Cells go about this activity in just the same way that humans collaborate and compete to build cities. It is obvious to us that there is nothing about a human being that looks like a city. For cells, it is the same. The cellular ecologies that make up our forms are their expression of building a city, only,  instead of iron, or steel, or wood, they use biological materials. The purpose of all this action is to continuously adjust to environmental stresses and survive. In a nutshell, this is the way that cells solve problems.

Cellular Adaptation

Cellular Adaptation In Natural Selection Theory - Alternative Theory Of Evolution

Cellular Adaptation In Natural Selection

If their attempt to solve problems as an ecological team is a failure, then it is abandoned at the cellular level. Natural selection operates to pass along these good adaptations as useful changes in cell populations. The difference from Darwinism is stark. Evolution proceeds by bubbling up from the actions of cells to solve their environmental problems and not from random genetic variations. When they produce a solution or its variations, natural selection filters out those results. Only the good solutions survive. Since all these cells are acting to solve problems, the solutions are not random.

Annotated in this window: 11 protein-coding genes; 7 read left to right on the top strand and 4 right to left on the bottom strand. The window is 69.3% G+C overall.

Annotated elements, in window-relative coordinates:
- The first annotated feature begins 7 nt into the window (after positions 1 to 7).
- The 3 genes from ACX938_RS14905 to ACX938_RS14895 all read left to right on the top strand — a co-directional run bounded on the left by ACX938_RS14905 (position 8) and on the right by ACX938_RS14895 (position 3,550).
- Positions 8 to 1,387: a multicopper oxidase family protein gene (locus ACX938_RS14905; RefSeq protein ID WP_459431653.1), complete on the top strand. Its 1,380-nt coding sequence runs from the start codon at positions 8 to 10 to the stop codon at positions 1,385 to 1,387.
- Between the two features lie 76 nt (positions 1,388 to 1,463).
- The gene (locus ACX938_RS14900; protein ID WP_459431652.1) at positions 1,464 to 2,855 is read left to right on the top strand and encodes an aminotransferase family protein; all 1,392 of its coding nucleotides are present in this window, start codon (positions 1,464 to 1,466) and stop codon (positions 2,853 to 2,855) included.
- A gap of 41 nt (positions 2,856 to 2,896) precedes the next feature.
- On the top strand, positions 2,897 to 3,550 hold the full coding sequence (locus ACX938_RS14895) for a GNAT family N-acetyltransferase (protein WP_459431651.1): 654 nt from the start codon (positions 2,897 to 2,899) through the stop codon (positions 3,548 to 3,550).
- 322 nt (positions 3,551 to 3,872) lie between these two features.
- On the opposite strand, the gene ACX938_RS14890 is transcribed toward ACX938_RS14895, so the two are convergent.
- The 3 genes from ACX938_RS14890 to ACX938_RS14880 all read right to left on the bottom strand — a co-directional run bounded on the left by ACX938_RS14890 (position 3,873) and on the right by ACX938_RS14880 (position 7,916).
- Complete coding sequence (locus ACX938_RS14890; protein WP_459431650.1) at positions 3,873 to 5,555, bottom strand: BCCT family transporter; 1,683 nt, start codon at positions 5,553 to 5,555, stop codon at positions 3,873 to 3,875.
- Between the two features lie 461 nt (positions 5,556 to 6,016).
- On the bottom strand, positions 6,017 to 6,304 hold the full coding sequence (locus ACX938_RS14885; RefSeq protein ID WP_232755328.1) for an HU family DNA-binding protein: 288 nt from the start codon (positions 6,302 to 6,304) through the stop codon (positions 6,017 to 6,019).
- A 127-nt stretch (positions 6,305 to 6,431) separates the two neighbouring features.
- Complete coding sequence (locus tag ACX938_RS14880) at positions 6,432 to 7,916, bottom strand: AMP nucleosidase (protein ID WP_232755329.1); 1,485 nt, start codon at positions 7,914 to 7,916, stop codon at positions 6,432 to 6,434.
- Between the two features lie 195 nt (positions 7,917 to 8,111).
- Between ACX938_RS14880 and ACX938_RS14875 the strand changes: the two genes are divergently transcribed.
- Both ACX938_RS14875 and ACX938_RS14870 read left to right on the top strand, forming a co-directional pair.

What Is That Different Endpoint?

Important research in the last few years has revealed a startling reality about ourselves. Although we think of ourselves as a singular organism, nature sees us very differently. Our actual composition is a complex mixture of life that includes a vast array of microbes and our own personal cells. These microbial partners outnumber our own personals cells by a factor of 10 to 1.